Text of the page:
Cisco Extends Spark Collaboration Reach into the Conference Room

    One of the most perplexing issues facing organizations today is that despite all the investments made in IT, the overall level of productivity has steadily declined over the past decade. Much of the blame for that decline is laid at the feet of personal productivity applications that were never designed to facilitate workflow across large groups. That shortcoming has in turn given rise to a wave of new collaboration platforms, including a Cisco Spark cloud service.

    Cisco is now moving to extend the reach of that service into the conference room itself with the launch of Cisco Spark Board, which when coupled with new Cisco Smart Meetings software delivered via Cisco Spark, promises to make it simpler to collaborate across an extended enterprise.

    Cisco Spark Board features include wireless pairing technology that makes it possible to project content from any device onto a screen that can be seen both in the conference room as well as by people attending the meeting remotely. There’s also a digital whiteboard that not only can anyone edit, but any document created on it is automatically saved.

    In addition, Cisco has included 4K cameras along with 12 microphones that make use of VoiceTrack technology to make it easier for remote users to clearly understand who is the primary speaker in a meeting at any given time by isolating background noise.

    Jonathan Rosenberg, vice president and CTO for the Cisco Collaboration business unit, says Cisco Spark Board is designed to eliminate all the stuff that gets in the way of a meeting by, for example, making it possible for Cisco Spark Board to automatically turn on any time someone enters the room.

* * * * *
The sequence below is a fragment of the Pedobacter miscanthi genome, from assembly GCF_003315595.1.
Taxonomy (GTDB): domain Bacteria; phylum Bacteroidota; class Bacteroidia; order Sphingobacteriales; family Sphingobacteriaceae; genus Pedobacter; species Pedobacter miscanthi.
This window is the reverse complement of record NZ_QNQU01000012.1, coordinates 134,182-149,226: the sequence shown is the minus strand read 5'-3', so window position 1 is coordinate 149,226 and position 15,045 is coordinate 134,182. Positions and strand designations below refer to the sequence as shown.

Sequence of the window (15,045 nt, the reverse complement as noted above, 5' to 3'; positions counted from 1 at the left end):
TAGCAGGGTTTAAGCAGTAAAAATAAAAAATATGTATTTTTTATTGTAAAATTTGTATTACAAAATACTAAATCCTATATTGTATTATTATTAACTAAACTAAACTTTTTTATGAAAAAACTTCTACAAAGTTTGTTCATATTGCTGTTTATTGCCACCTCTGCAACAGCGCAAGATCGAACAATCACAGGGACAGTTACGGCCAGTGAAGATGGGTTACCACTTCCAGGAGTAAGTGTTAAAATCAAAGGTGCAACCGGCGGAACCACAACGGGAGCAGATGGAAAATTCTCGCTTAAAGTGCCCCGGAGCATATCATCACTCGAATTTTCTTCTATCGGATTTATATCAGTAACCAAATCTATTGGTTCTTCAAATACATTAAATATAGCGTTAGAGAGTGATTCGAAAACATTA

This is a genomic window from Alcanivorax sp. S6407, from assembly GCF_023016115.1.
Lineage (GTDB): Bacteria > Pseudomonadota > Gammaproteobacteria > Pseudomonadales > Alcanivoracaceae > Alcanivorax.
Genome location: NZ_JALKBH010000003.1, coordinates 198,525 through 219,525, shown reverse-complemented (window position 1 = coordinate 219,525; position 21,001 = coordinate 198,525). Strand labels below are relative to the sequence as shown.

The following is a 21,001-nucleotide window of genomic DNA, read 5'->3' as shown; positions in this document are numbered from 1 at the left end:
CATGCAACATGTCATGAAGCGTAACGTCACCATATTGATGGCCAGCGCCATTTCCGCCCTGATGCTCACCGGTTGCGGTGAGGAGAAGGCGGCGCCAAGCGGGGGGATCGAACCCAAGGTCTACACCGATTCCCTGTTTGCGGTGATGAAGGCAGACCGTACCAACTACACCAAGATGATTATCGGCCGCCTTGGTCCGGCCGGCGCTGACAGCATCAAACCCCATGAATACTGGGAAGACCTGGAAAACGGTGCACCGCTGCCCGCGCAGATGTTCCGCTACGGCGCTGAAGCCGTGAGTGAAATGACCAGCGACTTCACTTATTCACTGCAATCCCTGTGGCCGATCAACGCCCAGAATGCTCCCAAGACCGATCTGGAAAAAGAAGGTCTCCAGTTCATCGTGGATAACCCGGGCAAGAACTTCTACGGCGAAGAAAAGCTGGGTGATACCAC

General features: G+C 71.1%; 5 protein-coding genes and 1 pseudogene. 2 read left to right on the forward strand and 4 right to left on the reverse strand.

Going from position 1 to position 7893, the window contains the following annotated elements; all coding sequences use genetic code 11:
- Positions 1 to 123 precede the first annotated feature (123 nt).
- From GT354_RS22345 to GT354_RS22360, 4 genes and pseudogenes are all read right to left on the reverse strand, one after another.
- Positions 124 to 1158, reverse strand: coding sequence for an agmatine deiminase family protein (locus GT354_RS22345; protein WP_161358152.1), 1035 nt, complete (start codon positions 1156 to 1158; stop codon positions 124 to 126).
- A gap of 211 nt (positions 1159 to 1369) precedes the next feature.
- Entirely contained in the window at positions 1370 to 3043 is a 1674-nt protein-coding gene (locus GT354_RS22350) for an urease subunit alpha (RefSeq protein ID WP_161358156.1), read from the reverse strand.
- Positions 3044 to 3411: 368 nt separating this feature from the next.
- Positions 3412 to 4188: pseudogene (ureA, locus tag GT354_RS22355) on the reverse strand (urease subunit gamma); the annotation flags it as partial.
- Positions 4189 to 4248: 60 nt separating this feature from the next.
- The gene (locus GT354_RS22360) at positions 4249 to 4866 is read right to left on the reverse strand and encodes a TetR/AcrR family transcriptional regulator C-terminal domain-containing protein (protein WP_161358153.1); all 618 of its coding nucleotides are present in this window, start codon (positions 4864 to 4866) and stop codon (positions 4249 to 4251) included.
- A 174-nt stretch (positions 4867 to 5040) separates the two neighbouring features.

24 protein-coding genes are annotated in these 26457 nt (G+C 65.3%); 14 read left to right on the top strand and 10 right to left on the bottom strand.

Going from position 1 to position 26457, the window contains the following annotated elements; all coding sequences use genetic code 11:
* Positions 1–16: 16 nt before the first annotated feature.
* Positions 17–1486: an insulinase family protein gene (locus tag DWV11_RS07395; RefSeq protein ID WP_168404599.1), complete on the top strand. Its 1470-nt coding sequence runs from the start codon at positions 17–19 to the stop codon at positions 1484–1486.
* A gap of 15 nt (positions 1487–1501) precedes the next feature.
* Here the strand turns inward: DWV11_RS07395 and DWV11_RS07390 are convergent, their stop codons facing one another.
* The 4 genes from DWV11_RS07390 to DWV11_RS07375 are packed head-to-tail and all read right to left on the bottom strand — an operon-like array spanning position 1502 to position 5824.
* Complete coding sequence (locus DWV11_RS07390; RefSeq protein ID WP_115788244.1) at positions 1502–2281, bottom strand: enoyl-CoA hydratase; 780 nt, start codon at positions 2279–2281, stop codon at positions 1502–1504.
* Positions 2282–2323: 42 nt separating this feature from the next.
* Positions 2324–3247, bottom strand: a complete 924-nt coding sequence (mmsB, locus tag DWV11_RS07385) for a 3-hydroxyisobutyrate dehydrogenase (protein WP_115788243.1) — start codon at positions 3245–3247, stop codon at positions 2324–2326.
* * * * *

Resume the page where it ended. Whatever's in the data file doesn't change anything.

“There’s no on/off button,” says Rosenberg.


    The first 55-in. iteration of Cisco Spark Board is priced at $4,990 and requires a $199 subscription to a Cisco cloud service to operate. Cisco plans to roll out a 70-in. version later this year that will be priced at $9,990.

    It’s too early to forecast what impact new types of collaboration tools will have on productivity. There’s clearly a lot of interest. But it’s also quite possible that many of these collaboration applications will in effect wind up simply creating additional silos. The real collaboration challenge, of course, will come not so much from standardizing collaboration platforms inside an enterprise, but rather fostering collaboration between individuals who work for different organizations. Rosenberg says Cisco has addressed that issue by ensuring that the Cisco Spark cloud service is extensible using application programming interfaces (APIs) and standard interfaces such as SIP to tie into everything from email to other conferencing applications.

    There was a time when productivity was the primary reason organizations invested in IT. Somewhere along the line in the last 10 years, organizations appear to have lost sight of that goal. Hopefully, the next few years will be spent making up for a lot of that lost time.

    Mike Vizard
    Mike Vizard
    Michael Vizard is a seasoned IT journalist, with nearly 30 years of experience writing and editing about enterprise IT issues. He is a contributor to publications including Programmableweb, IT Business Edge, CIOinsight and UBM Tech. He formerly was editorial director for Ziff-Davis Enterprise, where he launched the company’s custom content division, and has also served as editor in chief for CRN and InfoWorld. He also has held editorial positions at PC Week, Computerworld and Digital Review.

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